[Date Prev][Date Next][Thread Prev][Thread Next][Date Index][Thread Index][Subject Index][Author Index]

Re: Velociraptor

> From: Chris Campbell <sankarah@ou.edu>
> Mech's figures put the average lengths at 5.0-6.5 feet for males and
> 4.5-6.0 feet for females.  That's 152-198 cm for males and 137-183 cm
> for females.  I've never heard of a wolf reaching 8 feet in length (240
> cm)

I'm assuming there's a lot of tail in that upper number, too.
> > A small female wolf weighs about 40lbs and small male wolf  55lbs with
> > large male weighing 175lbs.  However 80-125lbs for both males and
> > is average so 50kg is right on average.
> Average?  You're kidding, right?  There are three places in all the
> world which have wolves breaking 120 lbs, and those are the Northwest
> Territories, Finland, and Yugoslavia.  These are true monsters; most
> populations have maximums on weight well below 115 lbs.  Based on Mech's
> figures (in _The Wolf_) the average globally is about 50-70 lbs, or
> around 25-30 kilos.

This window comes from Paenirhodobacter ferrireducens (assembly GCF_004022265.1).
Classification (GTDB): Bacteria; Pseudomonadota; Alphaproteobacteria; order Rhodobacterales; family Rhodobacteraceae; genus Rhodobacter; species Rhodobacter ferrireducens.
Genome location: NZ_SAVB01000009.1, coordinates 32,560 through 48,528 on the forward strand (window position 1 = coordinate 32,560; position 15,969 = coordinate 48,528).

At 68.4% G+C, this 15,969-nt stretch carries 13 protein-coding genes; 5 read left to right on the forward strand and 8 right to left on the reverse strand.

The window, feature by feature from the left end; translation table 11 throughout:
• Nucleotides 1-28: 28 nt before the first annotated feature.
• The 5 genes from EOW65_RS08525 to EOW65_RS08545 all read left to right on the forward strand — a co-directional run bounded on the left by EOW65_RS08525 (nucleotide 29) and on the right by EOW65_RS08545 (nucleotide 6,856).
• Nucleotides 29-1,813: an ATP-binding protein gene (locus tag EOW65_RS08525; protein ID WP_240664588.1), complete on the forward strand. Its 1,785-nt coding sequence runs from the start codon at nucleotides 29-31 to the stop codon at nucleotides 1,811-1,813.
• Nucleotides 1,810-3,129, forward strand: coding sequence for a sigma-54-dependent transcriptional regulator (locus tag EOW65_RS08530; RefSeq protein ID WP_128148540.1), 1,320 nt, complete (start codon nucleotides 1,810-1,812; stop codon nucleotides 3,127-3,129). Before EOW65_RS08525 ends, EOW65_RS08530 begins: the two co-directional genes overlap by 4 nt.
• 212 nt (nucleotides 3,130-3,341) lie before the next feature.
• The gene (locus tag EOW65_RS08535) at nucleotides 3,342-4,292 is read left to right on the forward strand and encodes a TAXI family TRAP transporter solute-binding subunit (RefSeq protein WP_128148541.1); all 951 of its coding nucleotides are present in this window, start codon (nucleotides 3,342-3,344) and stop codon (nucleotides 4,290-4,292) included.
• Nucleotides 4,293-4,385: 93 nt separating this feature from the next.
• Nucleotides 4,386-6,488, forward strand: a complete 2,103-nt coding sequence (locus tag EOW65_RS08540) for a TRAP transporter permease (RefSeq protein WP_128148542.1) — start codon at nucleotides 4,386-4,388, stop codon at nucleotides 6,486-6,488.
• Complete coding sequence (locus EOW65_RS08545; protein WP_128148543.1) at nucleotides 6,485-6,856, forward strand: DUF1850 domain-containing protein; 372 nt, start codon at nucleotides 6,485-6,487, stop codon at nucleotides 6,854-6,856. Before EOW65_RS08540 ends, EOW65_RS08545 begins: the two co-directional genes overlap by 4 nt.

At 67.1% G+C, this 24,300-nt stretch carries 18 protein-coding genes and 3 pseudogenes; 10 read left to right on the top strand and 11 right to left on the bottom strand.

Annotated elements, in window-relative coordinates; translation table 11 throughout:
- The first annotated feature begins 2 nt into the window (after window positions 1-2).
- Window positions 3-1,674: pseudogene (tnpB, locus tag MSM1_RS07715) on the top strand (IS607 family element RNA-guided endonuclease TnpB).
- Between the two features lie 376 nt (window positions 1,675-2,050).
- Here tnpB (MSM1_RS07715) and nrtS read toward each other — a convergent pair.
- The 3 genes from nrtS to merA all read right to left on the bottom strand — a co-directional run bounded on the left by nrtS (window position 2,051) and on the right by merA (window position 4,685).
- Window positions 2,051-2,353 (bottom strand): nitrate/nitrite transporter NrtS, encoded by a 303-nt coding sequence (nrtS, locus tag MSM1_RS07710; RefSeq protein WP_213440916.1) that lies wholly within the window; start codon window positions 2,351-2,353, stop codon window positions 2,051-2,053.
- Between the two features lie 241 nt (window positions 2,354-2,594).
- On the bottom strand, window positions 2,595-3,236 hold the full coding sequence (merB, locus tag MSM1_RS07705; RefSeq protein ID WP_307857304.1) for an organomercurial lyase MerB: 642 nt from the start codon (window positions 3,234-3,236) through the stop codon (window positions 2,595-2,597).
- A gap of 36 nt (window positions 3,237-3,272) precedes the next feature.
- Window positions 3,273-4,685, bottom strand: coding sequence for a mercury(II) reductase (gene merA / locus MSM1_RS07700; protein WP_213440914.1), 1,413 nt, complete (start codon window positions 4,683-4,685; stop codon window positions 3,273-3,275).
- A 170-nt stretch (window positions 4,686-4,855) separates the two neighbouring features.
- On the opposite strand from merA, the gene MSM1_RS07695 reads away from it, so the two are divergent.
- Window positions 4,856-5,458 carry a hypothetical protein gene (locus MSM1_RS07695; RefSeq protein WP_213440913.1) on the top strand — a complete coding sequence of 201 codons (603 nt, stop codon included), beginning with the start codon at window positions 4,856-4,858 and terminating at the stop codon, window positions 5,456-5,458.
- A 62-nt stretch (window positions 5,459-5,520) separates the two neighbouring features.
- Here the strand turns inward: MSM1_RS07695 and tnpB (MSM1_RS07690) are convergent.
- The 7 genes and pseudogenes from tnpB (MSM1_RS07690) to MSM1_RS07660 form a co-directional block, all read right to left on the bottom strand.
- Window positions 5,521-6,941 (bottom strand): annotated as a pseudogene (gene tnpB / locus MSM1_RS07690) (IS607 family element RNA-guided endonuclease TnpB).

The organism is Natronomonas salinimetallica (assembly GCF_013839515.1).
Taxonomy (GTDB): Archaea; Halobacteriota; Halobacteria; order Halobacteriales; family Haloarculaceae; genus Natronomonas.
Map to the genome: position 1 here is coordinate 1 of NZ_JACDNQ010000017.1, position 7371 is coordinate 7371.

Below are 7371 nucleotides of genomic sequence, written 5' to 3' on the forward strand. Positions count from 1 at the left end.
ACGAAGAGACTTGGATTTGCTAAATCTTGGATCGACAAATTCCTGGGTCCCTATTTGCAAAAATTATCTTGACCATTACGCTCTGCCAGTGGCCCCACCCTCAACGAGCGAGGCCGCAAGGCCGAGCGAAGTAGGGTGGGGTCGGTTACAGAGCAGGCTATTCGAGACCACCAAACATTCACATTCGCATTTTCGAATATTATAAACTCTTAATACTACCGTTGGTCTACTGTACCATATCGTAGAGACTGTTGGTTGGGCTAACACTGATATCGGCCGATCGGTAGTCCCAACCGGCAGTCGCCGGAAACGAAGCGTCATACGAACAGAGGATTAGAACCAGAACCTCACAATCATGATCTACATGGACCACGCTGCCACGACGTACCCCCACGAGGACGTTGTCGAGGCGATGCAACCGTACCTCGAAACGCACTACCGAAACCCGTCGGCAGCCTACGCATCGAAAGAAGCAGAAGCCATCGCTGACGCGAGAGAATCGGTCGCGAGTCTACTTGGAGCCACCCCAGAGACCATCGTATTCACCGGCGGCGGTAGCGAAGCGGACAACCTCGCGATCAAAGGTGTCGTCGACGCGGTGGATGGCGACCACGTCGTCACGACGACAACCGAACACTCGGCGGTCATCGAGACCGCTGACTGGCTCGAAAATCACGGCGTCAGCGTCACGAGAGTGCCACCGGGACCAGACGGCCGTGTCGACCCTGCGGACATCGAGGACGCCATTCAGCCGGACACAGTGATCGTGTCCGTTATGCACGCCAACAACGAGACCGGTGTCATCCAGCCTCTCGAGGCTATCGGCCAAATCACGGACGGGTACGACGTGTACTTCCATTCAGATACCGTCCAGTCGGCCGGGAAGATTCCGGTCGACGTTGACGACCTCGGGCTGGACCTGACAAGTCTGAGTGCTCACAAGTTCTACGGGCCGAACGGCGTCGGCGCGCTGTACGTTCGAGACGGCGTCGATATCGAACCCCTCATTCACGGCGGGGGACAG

My figures were from the following:

Peterson, Rolf "Gray Wolf" Audubon Wildlife Report, 1986. Wallach & Boever:
Disease of Exotic Animals. WWF Guide to Endangered Species, 1990.

I was thinking of the NW gray primarily since I've been talking on another
list about same.
> Their main claim to fame is their incredible endurance (300 miles on
> foot in the span of a weekend; that's insane)

30-60mile/day is a lot for a wolf.  Too much energy expended although I
guess they can do what they want.  Avg speed is 5-6 mph although they can
go much faster
> Those jaws can shatter bone, and that lets them do whatever they darn
> well want with their prey (well . . .).  This is why I think a good
> analysis of dromie jaw structure is essential before we can make *any*
> speculation about how they hunt.  If anyone knows of such a cite, please
> send it my way.

Well, I didn't mean to compare them too closely since they are much more
different from Velociraptor than same, but I had never really thought of
them even being close in size.  As for jaw structure, you'd have to address
that with the experts.  I do know that a wolf jaw, bite and teeth are much
different and Velociraptor would have had to bite/injure/kill with a
different mechanism.  

     Michael Teuton MD

The above reply-to is a spam trap.
Remove the hyphen prior to sending, please.